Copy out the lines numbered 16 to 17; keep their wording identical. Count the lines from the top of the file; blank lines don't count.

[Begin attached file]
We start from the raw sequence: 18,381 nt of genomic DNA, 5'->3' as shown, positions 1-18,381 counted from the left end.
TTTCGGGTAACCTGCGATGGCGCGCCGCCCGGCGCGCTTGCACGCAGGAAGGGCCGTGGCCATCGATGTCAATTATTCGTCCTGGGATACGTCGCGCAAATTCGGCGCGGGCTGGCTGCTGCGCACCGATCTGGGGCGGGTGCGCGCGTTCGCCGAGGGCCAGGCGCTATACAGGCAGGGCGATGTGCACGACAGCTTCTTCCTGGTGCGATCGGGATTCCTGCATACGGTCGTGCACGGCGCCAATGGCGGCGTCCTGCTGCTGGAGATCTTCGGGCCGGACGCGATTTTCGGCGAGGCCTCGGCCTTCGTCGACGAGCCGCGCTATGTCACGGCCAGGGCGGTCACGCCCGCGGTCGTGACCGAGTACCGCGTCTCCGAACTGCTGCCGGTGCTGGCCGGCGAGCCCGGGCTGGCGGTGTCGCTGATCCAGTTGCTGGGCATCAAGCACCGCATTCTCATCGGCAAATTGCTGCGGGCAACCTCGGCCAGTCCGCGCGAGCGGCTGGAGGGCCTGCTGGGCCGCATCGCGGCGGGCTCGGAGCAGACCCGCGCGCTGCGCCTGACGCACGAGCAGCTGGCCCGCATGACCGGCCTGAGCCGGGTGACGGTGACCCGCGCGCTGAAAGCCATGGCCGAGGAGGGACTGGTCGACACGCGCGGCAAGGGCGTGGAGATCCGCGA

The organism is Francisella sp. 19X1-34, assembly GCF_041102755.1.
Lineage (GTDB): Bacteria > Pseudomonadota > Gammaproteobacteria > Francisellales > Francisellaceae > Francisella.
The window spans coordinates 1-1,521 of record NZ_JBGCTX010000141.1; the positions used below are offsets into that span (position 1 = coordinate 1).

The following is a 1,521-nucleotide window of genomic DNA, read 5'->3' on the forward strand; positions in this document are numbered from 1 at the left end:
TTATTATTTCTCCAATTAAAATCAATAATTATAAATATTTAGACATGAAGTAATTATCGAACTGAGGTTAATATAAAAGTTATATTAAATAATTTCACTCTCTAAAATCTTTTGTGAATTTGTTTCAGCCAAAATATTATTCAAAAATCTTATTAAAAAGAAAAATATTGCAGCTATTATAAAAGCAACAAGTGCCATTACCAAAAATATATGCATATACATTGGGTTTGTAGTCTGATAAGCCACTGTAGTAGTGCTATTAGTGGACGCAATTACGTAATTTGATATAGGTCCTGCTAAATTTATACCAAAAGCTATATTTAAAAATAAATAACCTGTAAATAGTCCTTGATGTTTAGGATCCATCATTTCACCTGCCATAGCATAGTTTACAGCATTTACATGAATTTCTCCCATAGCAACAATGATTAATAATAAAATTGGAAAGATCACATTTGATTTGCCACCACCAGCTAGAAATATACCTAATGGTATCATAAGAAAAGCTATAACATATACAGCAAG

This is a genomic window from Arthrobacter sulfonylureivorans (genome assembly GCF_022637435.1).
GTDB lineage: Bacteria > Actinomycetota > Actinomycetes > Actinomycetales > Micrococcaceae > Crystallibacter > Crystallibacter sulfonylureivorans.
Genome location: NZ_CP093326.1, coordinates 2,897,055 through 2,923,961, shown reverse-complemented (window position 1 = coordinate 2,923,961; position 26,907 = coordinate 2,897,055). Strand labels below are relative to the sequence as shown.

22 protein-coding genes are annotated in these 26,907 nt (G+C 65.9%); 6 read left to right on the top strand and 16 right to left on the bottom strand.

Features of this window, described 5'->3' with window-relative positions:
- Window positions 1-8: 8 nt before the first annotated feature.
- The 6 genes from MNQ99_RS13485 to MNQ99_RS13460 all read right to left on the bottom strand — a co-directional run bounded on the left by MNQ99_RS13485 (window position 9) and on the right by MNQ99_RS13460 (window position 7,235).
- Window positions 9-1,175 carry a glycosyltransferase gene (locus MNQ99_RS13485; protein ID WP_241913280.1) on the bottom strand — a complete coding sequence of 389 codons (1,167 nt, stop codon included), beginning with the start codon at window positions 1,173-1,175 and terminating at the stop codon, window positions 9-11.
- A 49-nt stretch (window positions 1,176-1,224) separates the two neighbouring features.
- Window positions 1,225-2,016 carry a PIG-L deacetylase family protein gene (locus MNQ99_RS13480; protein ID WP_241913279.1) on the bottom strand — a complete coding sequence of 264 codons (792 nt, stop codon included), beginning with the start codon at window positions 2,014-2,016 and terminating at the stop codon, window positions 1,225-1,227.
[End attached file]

- A 49-nt stretch (window positions 1,176-1,224) separates the two neighbouring features.
- Window positions 1,225-2,016 carry a PIG-L deacetylase family protein gene (locus MNQ99_RS13480; protein ID WP_241913279.1) on the bottom strand — a complete coding sequence of 264 codons (792 nt, stop codon included), beginning with the start codon at window positions 2,014-2,016 and terminating at the stop codon, window positions 1,225-1,227.